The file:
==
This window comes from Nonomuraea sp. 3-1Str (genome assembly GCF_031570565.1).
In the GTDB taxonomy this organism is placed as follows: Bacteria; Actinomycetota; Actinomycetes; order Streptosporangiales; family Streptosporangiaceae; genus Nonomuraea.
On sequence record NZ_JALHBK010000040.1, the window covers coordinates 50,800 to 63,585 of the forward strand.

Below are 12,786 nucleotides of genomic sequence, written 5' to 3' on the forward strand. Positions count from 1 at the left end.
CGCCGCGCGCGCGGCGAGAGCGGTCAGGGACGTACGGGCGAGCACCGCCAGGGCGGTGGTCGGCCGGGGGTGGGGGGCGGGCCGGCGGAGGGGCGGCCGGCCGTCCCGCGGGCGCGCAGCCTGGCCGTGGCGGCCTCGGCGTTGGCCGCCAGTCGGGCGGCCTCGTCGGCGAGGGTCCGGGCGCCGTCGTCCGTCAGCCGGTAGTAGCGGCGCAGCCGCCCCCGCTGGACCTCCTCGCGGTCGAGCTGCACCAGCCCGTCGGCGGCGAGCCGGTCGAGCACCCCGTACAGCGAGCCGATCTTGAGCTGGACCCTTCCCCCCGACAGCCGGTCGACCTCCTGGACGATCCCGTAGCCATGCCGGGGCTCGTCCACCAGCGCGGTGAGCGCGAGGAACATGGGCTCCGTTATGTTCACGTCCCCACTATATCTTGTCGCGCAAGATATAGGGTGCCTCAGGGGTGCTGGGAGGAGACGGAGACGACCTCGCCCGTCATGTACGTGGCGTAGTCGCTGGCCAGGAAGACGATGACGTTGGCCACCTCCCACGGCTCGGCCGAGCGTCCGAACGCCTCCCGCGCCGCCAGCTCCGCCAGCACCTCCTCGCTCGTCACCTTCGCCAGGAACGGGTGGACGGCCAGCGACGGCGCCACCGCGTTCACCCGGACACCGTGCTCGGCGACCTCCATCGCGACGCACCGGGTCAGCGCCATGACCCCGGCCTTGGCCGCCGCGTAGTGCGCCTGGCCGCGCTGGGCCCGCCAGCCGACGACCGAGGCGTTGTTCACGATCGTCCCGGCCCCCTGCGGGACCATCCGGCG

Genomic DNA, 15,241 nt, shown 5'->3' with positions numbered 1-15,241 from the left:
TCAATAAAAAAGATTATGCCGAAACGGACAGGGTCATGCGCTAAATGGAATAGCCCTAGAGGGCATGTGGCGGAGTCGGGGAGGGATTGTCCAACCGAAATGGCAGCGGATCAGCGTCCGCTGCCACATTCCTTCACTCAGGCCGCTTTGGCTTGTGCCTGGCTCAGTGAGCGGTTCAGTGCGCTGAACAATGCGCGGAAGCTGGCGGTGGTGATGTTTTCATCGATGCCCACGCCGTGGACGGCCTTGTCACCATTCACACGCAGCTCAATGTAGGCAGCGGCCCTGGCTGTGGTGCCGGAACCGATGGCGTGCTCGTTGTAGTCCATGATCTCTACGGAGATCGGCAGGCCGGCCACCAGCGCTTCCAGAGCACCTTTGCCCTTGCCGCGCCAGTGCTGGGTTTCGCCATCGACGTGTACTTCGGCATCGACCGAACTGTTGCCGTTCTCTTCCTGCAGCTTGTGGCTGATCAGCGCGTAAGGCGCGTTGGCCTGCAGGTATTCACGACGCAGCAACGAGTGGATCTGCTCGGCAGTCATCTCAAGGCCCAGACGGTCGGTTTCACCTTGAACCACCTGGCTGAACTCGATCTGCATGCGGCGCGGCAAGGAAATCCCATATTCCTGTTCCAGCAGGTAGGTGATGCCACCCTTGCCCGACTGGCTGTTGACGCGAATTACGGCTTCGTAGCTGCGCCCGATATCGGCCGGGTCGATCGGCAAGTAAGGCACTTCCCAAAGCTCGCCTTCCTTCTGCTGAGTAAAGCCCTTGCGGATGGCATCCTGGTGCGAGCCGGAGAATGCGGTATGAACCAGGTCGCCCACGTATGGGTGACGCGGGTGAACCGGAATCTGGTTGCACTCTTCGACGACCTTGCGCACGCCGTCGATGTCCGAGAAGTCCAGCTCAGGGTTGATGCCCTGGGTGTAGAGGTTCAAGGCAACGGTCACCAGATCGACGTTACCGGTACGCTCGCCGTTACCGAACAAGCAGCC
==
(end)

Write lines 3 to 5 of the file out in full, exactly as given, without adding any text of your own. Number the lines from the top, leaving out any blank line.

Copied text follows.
On sequence record NZ_JALHBK010000040.1, the window covers coordinates 50,800 to 63,585 of the forward strand.

Below are 12,786 nucleotides of genomic sequence, written 5' to 3' on the forward strand. Positions count from 1 at the left end.
CGCCGCGCGCGCGGCGAGAGCGGTCAGGGACGTACGGGCGAGCACCGCCAGGGCGGTGGTCGGCCGGGGGTGGGGGGCGGGCCGGCGGAGGGGCGGCCGGCCGTCCCGCGGGCGCGCAGCCTGGCCGTGGCGGCCTCGGCGTTGGCCGCCAGTCGGGCGGCCTCGTCGGCGAGGGTCCGGGCGCCGTCGTCCGTCAGCCGGTAGTAGCGGCGCAGCCGCCCCCGCTGGACCTCCTCGCGGTCGAGCTGCACCAGCCCGTCGGCGGCGAGCCGGTCGAGCACCCCGTACAGCGAGCCGATCTTGAGCTGGACCCTTCCCCCCGACAGCCGGTCGACCTCCTGGACGATCCCGTAGCCATGCCGGGGCTCGTCCACCAGCGCGGTGAGCGCGAGGAACATGGGCTCCGTTATGTTCACGTCCCCACTATATCTTGTCGCGCAAGATATAGGGTGCCTCAGGGGTGCTGGGAGGAGACGGAGACGACCTCGCCCGTCATGTACGTGGCGTAGTCGCTGGCCAGGAAGACGATGACGTTGGCCACCTCCCACGGCTCGGCCGAGCGTCCGAACGCCTCCCGCGCCGCCAGCTCCGCCAGCACCTCCTCGCTCGTCACCTTCGCCAGGAACGGGTGGACGGCCAGCGACGGCGCCACCGCGTTCACCCGGACACCGTGCTCGGCGACCTCCATCGCGACGCACCGGGTCAGCGCCATGACCCCGGCCTTGGCCGCCGCGTAGTGCGCCTGGCCGCGCTGGGCCCGCCAGCCGACGACCGAGGCGTTGTTCACGATCGTCCCGGCCCCCTGCGGGACCATCCGGCG